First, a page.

2.27   Nobody lets go of their Golden Goose...
    And those of us who thought otherwise should have known better. We are talking about OPEC and its vested interest in low production levels and high crude oil prices. When crude prices spiked to their historical highs earlier this year, most consuming nations urged the OPEC to intervene and increase production - as if the consumers and suppliers of oil are on the same side! In our opinion, that is naive. In fact, the interests of the two parties are actually diametrically opposite.

    In its latest meeting, OPEC has said it will reduce its oil production by about half a million barrels a day in order to halt the recent decline in oil prices. What is interesting is that oil prices, while 30% lower than their July peak, are still substantially higher than the levels that prevailed last year. So this really is a matter of the oilmen wanting to hang on to the supernormal profits that they have been generating from the commodity. If there is a glimmer of hope its in the fact that the cartel is split, with Iran and Venezuela advocating lower levels of output and Saudi Arabia wanting to maintain ouput.

    2.59   Want to do business? Choose Nepal over India
    This is what a report, prepared jointly by the International Finance Corporation and the World Bank seems to be telling. Titled 'Doing Business Report 2009', the research has shown India in a very poor light placing it 122nd out of a total of 181 countries covered, even below than Bangladesh, Pakistan and Nepal. Singapore retained the first place in ranking, which covered 181 countries of the world that provides quantitative measure of regulation for starting a business, getting credit, paying taxes, enforcing contracts and closing a business. Time for India to do some soul searching as while it tom-toms its status of being the second fastest growing nation in the world, it has failed to come before much smaller nations like Bangladesh and Pakistan.

    3.22   Mittal bats for policymakers
    At a time when most of India Inc is busy giving negative reactions to the Singur case, help has come to the policymakers from the country's richest NRI, L N Mittal. The steel tycoon has stated that it will be wrong to make a perception about the whole country on the basis of just one incident and feels that it could have happened in any country. There was a sense that he was indeed walking the talk as he elaborated on his flagship company, Arcelor Mittal's India plans and said that those were firmly on track. The projects though are facing significant cost overruns, forcing the total cost to touch US$ 30 bn, up 50% from when they were envisaged. Mittal also expressed satisfaction at the efforts being taken by governments of both the states, Jharkhand and Orissa towards the successful completion of the projects.

  • Also read - Key growth drivers

    3.46   In the meanwhile
    The Indian markets edged lower for the second straight day today with the BSE-Sensex, Sensex shedding nearly 1.5%. Metal stocks turned out to be the wreckers in chief as the decline mirrored the trend witnessed on most Asian indices. In the US markets yesterday, concerns over the future of Lehman Brothers and the financial sector in general sent the stocks into another downward spiral and in the process undo most of the gains that emerged from the bail out of housing mortgage giants. European markets are also trading lower currently. Crude prices also inched higher in the Asian markets today, in reaction to OPEC's decision to cut production.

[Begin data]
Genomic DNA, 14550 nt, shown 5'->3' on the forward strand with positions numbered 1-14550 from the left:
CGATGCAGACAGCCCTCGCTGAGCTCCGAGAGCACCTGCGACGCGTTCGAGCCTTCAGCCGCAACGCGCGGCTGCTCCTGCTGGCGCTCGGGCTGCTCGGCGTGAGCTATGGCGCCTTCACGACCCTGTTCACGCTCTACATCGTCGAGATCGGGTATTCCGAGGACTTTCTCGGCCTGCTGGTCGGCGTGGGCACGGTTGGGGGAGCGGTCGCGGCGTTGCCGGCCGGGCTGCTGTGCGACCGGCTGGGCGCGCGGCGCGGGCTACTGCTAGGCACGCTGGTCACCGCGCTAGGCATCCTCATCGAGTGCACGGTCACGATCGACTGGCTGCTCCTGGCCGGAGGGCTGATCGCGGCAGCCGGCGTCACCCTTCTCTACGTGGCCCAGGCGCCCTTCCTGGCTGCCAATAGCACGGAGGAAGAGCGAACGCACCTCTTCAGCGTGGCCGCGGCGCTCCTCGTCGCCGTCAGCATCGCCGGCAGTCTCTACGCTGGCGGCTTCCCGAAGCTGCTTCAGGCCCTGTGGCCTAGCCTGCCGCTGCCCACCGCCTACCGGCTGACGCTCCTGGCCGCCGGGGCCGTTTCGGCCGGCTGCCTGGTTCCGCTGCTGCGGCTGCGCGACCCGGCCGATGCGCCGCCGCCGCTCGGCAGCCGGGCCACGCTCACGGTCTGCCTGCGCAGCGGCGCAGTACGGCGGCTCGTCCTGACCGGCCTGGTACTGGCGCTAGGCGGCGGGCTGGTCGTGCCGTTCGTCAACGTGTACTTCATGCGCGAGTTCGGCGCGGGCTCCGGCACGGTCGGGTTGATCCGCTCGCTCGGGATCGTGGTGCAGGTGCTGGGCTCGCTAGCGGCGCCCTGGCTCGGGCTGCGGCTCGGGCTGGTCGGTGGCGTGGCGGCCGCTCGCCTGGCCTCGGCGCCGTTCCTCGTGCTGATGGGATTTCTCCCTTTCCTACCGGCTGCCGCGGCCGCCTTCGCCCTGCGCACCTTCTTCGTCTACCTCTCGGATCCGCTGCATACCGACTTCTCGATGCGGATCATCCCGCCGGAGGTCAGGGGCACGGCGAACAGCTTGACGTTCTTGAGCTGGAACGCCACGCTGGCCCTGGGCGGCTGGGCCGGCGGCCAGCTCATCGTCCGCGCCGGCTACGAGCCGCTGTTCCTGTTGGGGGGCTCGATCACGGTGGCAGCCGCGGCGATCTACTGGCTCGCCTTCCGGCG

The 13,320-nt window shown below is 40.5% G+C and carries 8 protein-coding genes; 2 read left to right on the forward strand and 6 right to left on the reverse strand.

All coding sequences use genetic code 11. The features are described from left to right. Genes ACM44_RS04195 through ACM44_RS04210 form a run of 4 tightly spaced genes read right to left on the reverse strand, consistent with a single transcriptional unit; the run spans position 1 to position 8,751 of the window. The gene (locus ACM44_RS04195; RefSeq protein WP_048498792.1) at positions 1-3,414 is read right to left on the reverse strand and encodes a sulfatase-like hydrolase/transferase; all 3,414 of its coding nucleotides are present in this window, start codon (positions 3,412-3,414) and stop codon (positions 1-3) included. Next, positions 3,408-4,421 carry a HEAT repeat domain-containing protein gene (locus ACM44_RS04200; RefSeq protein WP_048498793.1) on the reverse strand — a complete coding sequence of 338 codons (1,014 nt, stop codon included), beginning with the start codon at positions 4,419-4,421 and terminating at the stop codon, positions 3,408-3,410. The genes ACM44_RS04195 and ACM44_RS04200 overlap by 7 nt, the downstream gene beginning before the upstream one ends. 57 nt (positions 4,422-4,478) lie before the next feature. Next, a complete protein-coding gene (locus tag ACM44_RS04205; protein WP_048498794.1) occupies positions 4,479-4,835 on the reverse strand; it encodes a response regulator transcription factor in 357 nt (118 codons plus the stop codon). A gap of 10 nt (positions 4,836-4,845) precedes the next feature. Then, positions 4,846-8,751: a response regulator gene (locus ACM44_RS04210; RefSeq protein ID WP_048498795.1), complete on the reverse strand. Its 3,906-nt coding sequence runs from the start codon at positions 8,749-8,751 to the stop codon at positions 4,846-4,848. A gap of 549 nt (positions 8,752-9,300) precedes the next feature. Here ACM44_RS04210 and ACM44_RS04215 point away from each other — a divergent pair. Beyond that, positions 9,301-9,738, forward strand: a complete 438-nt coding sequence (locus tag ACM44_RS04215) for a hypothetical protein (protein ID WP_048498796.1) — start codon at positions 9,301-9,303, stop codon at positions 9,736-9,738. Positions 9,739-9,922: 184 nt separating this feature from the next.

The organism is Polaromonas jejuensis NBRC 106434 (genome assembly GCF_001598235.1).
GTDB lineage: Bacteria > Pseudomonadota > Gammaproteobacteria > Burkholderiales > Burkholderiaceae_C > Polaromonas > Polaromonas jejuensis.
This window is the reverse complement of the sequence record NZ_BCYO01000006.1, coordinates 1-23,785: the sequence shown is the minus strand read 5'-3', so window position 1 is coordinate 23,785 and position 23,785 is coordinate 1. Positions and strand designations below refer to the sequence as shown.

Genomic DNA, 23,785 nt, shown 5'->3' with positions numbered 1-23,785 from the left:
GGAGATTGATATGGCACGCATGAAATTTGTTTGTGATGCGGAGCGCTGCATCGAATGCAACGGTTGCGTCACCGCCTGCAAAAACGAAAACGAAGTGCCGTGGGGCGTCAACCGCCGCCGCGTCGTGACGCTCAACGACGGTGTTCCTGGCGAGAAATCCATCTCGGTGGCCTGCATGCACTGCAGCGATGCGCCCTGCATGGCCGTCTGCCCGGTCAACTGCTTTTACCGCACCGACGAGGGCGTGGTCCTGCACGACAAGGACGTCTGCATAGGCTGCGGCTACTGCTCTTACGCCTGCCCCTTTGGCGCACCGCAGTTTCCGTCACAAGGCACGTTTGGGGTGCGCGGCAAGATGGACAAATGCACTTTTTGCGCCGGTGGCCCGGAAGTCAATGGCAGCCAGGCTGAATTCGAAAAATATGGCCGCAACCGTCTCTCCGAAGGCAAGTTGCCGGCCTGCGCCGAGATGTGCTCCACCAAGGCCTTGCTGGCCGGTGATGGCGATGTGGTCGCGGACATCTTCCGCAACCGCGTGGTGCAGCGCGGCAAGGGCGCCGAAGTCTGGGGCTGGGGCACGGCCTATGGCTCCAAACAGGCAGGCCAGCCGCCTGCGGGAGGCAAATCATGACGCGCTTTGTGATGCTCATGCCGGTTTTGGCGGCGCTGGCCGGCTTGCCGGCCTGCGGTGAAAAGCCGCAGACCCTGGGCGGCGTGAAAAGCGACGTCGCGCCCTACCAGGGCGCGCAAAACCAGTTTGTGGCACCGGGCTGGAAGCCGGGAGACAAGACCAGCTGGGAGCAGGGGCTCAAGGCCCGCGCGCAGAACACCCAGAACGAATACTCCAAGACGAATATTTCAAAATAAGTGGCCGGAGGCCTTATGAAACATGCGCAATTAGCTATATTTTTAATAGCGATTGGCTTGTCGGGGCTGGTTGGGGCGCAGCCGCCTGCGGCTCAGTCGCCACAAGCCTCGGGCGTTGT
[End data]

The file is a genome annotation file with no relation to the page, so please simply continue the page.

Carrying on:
4.08   Ray of hope after Olympics...
    Atleast the Chinese inflation numbers suggest so. The Beijing Olympics that was touted as China's ostentatious show of its super power status, after the climax, almost spelt doom for the fastest growing economy in the world. While economists predicted the country's growth to 'slow down' to 10% (more than 3 times the growth of world GDP), other doomsayers saw the economy going into a tailspin with stricter environmental and labour laws. In this context, the International Herald Tribune reported - "Although Beijing's new stadiums dazzled Olympic visitors, China's vast interior is crying out for modern housing and clean drinking water. Fast-growing cities, meanwhile, need much better public transport and less-polluted air. And the national rail network is overburdened and its power grid is inadequate." While each of these allegations may be true, what comes as a welcome relief to the Mandarin population is the fact that the inflation number has cooled off to a 14-month low (4.9% in August 2008). This has also aroused hopes that the Chinese Central Bank (People's Bank of China) will now loosen its grip and lower the cash reserve ratio for Chinese banks that was raised to a steep 17.5% in June 2008. The government has already cut taxes on exports of textiles and garments and encouraged more lending to small and medium- sized businesses. Thus, while weaker overseas demand, rising input costs and an appreciated currency has restricted export-driven growth, the Chinese are now looking at capitalising on internal consumption. And a lower inflation will only aid the cause.

    4.50   Today's investing mantra
    "A bear market is a financial cancer that spreads. Intermediate rallies (occasionally very strong ones) keep the hopes of investors alive. Furthermore, by continuously publishing bullish reports, brokers and economists, like good nurses, keep the flame of hope from burning out. But after 18 to 36 months of continued losses, total capitulation usually sets in and a major low occurs." - Marc Faber